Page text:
The process of aligning U.S. national-security practice with Israeli precedents is now essentially complete. Their habits are ours. Reversing that process would require stores of courage and imagination that may no longer exist in Washington. Given the reigning domestic political climate, those holding or seeking positions of power find it easier—and less risky—to stay the course, vainly nursing the hope that by killing enough “terrorists” peace on terms of our choosing will result. Here too the United States has succumbed to Israeli illusions.
Andrew J. Bacevich is a visiting professor at the University of Notre Dame.
from Truth Dig :
Date: 15 December 2012
Subject: Thank You Bradley Manning”, by
by Robert Scheer
Keep an American soldier locked up naked in a cage and driven half mad while deprived of all basic rights, and you will be instantly condemned as a barbaric terrorist. Unless the jailer is an authorized agent of the U.S. government, in which case even treatment approaching torture will go largely unnoticed. Certainly if a likable constitutional law professor happens to be president, all such assaults on human dignity will easily pass muster.
After being interned like some wild animal in that cage in Kuwait, Pfc. Bradley Manning was transferred to the Quantico, Va., Marine base and further subjected to conditions that his lawyer termed “criminal.” Not all that far from the White House, and yet our ever-enlightened president seems not to have noticed that this soldier, whose alleged criminal offense is that he attempted to inform the public of crimes committed in its name, has been held in an environment clearly created to destroy his very sense of self.
As Manning’s lawyer, David Coombs, a lieutenant colonel in the Army reserves and a veteran of 12 years of active duty, put it: “Brad’s treatment at Quantico will forever be etched into our nation’s history as a disgraceful moment in time.” Coombs warned that the most serious charge facing his client, “aiding the enemy,” is a “scary proposition” designed to “silence a lot of critics of our government.”
Who is that “enemy” other than the public that came to be informed about the true nature of the U.S. wars in Iraq and Afghanistan by news reports based on a trove of documents allegedly made available to the WikiLeaks website by Manning? The documents were labeled secret, but as the many important news reports based on them revealed, they contained information that an enlightened public had a need and right to know.
Yet for too many in the mainstream media, led by the example of the editors of The New York Times, the recent military courtroom proceedings where Manning’s lawyer finally got to document the government’s attempt to destroy his client were largely a nonevent. Conveniently so, given that the Times and other major news outlets that were thrilled to exploit the information that Manning uncovered are deeply afraid of being associated with the brave whistle-blower himself.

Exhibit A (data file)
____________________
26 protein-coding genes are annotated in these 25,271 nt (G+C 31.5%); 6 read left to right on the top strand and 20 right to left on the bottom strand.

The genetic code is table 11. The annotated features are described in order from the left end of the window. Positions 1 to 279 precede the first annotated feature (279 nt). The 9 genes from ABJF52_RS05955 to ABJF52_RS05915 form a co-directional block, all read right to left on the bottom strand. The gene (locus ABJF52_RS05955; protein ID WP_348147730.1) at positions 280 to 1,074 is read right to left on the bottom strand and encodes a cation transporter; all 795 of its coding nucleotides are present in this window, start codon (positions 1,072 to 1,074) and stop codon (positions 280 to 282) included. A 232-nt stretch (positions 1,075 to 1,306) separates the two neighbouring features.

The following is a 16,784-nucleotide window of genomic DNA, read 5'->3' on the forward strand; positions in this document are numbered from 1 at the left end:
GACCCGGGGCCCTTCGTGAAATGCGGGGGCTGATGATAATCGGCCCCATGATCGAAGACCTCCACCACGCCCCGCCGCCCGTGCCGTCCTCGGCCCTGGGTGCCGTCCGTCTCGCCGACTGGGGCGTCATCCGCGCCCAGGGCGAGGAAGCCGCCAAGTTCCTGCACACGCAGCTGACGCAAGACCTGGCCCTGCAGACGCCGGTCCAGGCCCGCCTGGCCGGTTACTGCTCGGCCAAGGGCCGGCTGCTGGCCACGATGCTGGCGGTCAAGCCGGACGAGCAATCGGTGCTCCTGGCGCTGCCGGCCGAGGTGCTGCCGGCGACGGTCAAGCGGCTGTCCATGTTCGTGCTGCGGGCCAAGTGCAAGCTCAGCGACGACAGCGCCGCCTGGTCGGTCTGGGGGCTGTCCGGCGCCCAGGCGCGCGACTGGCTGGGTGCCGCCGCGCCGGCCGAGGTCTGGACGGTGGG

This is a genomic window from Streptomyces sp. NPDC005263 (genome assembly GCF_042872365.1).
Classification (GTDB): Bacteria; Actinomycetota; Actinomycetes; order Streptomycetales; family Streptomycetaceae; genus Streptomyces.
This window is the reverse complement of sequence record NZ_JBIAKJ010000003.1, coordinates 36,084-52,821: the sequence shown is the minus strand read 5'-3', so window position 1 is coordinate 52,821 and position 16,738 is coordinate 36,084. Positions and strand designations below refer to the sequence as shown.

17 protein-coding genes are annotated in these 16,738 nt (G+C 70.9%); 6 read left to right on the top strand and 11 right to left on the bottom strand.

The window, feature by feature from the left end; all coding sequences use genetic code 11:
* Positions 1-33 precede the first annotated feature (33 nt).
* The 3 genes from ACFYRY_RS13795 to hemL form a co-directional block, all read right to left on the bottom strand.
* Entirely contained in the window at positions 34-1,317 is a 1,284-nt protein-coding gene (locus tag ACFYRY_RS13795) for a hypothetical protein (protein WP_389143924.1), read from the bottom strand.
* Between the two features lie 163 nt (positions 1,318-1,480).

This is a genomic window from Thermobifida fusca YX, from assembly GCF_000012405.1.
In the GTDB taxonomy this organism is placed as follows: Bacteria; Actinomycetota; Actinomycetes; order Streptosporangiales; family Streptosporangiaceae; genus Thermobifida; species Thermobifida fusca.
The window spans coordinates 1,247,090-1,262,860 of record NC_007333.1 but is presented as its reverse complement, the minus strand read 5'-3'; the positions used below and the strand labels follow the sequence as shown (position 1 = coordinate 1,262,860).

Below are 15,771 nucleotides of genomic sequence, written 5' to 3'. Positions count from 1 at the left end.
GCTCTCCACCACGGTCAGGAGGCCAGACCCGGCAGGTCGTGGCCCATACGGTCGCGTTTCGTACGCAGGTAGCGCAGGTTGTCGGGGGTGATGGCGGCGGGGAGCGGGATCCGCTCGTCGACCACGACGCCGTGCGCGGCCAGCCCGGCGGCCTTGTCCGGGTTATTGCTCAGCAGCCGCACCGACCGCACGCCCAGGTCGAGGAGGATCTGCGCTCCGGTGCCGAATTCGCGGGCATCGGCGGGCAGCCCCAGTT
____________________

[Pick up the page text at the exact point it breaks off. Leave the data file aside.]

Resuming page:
Not all, however. The British Guardian—which features Glenn Greenwald, today’s most compelling writer on civil liberties—has taken seriously the plight of the man alleged to be one of the paper’s sources. But why haven’t others? As Margaret Sullivan, the public editor of The New York Times, asked: “Why did readers of The Times have to turn to Ed Pilkington of The Guardian, or to one of the great number of other news organizations that sent reporters, to hear Private Manning tell of the Mordor into which he had been drawn—where he had to stand naked, in chains, in the ‘maximum custody’ brig at Quantico, Va., imploring his prison guards for something as simple as toilet paper, or, earlier, in a ‘cage’ in Kuwait?”
While the Times is to be applauded for running Sullivan’s devastating critique, the replies from individual editors responsible were lame. Asked why the paper didn’t send a reporter to cover this rare opportunity to learn Manning’s side of the story, Times Washington bureau chief David Leonhardt said, “We’ve covered him and will continue to do so. But as with any other legal case, we won’t cover every single proceeding.”
Really? This is hardly just another legal case, for it goes to the heart of the First Amendment freedoms on which the Times has relied so heavily during its storied history.
If the public had a right to know the information that Manning allegedly revealed, as the Times demonstrated by publishing important stories featuring it, then the source should be honored rather than scorned. As Sullivan wrote: “To its credit, The Times published article after article based on the very information that Private Manning provided to WikiLeaks, just as it had published the Pentagon Papers that Mr. [Daniel] Ellsberg leaked during the Vietnam War.”
Manning is in the same position as was Ellsberg, who four decades ago leaked to The New York Times details of government lies and crimes in Vietnam. Both men had access to material classified as secret, but both believed they had an obligation to puncture the veil of government secrecy when it was employed to deceive the public.
What is protected in the First Amendment is not the right of commercial enterprises to exploit the news for profit, but rather of citizens to become informed. That requires the courage of heroic sources, including Bradley Manning.
from: Francis Feeley :
Date: 18 December 2012
Subject: Chomsky on US foreign policy.
Hot Type was a Canadian television series, which aired weekly on CBC Newsworld. Hosted by Evan Solomon, the program profiled books and literature.
from Information Clearing House :
Date: 17 December 2012
Subject: Political power and who controls it.
In the past, American presidents pursued “plausible deniability” when it came to assassination plots like those against Congolese leader Patrice Lumumba, Cuba’s Fidel Castro, and Vietnam’s Ngo Dinh Diem. Now, assassination is clearly considered a semi-public part of the presidential job
from GRITtv :
Date: 10 December 2012
Subject: The failure of capitalism….